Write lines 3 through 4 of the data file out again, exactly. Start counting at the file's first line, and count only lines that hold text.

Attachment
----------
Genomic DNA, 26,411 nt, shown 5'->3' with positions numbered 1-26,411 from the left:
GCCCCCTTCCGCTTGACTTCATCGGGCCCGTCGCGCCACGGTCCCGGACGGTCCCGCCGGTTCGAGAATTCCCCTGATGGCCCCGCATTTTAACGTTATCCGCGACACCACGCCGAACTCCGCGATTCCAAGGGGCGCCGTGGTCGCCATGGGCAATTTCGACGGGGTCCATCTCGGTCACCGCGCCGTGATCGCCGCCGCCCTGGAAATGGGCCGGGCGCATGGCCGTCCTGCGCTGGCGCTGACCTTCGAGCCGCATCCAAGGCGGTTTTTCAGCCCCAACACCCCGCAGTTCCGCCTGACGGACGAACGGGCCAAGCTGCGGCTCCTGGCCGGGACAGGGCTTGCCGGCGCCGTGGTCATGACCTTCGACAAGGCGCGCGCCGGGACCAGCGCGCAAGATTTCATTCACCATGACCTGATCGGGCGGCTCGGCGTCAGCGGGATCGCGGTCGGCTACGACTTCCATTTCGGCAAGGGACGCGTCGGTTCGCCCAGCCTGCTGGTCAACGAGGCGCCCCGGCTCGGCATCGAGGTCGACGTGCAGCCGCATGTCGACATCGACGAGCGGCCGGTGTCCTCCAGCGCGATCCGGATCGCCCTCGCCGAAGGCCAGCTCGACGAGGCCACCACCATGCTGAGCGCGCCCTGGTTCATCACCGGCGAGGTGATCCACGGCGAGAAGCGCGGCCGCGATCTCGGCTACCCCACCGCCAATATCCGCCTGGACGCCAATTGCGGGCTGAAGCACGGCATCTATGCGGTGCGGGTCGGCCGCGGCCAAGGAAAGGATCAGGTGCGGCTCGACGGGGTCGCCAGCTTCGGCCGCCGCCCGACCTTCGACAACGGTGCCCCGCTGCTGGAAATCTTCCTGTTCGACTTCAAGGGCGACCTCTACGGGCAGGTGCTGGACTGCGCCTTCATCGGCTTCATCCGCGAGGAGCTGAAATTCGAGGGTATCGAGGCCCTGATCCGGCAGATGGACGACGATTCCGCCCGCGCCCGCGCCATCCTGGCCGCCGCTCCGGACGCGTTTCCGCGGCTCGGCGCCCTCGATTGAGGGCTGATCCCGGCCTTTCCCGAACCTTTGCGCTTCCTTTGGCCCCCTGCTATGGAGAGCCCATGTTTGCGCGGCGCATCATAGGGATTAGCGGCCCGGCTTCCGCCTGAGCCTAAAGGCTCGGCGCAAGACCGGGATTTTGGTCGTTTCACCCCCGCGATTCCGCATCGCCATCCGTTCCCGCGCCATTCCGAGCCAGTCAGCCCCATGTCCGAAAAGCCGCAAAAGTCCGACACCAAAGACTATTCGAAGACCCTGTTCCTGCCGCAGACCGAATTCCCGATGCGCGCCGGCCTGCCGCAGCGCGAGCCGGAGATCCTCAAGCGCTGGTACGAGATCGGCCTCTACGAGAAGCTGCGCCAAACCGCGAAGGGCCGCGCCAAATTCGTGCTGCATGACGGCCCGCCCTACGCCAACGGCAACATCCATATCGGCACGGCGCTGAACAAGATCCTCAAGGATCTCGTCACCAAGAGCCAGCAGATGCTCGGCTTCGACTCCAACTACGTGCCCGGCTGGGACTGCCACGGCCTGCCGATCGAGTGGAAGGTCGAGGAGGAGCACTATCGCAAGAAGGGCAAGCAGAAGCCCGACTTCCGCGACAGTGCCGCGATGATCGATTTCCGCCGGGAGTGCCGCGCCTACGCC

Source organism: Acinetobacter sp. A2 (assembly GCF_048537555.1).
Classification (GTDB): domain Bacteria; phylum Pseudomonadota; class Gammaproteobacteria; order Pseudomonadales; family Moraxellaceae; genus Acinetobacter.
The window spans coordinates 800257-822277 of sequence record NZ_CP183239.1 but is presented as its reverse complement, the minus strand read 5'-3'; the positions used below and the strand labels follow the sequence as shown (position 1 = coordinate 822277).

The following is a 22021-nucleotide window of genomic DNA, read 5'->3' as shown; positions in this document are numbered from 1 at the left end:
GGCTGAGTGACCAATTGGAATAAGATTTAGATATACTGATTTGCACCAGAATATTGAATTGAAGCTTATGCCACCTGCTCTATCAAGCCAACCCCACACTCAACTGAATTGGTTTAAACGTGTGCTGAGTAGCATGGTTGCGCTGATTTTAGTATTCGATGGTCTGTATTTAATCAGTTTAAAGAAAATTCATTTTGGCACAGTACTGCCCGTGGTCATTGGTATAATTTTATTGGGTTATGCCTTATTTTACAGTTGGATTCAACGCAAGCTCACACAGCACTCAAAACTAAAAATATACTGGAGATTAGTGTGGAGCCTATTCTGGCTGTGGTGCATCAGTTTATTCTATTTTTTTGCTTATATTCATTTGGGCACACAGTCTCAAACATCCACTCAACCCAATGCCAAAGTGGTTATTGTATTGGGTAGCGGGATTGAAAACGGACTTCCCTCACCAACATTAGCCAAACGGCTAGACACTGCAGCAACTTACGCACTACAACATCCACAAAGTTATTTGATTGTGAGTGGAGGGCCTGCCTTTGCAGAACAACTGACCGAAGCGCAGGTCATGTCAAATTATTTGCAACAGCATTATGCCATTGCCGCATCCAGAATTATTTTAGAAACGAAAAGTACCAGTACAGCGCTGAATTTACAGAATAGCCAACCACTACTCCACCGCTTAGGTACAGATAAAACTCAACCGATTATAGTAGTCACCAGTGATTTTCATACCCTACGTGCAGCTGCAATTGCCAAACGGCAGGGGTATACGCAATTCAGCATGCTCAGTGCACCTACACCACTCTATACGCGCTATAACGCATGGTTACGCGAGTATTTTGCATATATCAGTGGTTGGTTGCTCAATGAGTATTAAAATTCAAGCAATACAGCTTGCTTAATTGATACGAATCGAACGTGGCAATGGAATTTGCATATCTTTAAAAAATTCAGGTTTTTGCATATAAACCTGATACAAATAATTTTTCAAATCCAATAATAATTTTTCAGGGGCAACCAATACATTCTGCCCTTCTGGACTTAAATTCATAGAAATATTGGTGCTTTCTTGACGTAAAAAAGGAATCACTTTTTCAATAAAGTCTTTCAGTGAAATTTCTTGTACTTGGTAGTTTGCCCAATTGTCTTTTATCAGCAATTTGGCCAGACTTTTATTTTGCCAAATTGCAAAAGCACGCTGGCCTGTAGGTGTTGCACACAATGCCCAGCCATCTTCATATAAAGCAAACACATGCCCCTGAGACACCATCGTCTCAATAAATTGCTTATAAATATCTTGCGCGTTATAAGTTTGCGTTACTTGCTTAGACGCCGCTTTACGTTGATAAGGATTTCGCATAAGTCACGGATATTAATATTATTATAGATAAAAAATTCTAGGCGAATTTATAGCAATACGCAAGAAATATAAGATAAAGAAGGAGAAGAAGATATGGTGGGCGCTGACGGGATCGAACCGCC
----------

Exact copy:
Source organism: Acinetobacter sp. A2 (assembly GCF_048537555.1).
Classification (GTDB): domain Bacteria; phylum Pseudomonadota; class Gammaproteobacteria; order Pseudomonadales; family Moraxellaceae; genus Acinetobacter.